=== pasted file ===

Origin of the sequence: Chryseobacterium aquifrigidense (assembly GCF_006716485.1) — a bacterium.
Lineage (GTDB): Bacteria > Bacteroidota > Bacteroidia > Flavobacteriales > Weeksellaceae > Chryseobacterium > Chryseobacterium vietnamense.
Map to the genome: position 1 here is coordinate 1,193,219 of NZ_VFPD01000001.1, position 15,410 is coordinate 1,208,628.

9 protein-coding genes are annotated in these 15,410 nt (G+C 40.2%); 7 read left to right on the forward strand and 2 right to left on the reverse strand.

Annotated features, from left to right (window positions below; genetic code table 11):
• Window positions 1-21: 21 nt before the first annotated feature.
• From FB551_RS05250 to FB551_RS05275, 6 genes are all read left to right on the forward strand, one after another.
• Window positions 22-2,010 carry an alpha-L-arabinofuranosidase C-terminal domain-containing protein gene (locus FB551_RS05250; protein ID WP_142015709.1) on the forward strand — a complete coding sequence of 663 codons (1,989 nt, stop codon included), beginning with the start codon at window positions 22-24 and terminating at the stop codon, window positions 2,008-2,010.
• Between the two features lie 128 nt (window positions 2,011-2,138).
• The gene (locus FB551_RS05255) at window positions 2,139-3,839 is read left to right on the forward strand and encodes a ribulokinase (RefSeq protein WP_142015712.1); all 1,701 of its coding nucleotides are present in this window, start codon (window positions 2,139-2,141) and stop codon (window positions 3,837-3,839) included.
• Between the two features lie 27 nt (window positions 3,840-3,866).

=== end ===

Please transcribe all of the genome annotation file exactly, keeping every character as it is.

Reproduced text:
Origin of the sequence: Chryseobacterium aquifrigidense (assembly GCF_006716485.1) — a bacterium.
Lineage (GTDB): Bacteria > Bacteroidota > Bacteroidia > Flavobacteriales > Weeksellaceae > Chryseobacterium > Chryseobacterium vietnamense.
Map to the genome: position 1 here is coordinate 1,193,219 of NZ_VFPD01000001.1, position 15,410 is coordinate 1,208,628.

9 protein-coding genes are annotated in these 15,410 nt (G+C 40.2%); 7 read left to right on the forward strand and 2 right to left on the reverse strand.

Annotated features, from left to right (window positions below; genetic code table 11):
• Window positions 1-21: 21 nt before the first annotated feature.
• From FB551_RS05250 to FB551_RS05275, 6 genes are all read left to right on the forward strand, one after another.
• Window positions 22-2,010 carry an alpha-L-arabinofuranosidase C-terminal domain-containing protein gene (locus FB551_RS05250; protein ID WP_142015709.1) on the forward strand — a complete coding sequence of 663 codons (1,989 nt, stop codon included), beginning with the start codon at window positions 22-24 and terminating at the stop codon, window positions 2,008-2,010.
• Between the two features lie 128 nt (window positions 2,011-2,138).
• The gene (locus FB551_RS05255) at window positions 2,139-3,839 is read left to right on the forward strand and encodes a ribulokinase (RefSeq protein WP_142015712.1); all 1,701 of its coding nucleotides are present in this window, start codon (window positions 2,139-2,141) and stop codon (window positions 3,837-3,839) included.
• Between the two features lie 27 nt (window positions 3,840-3,866).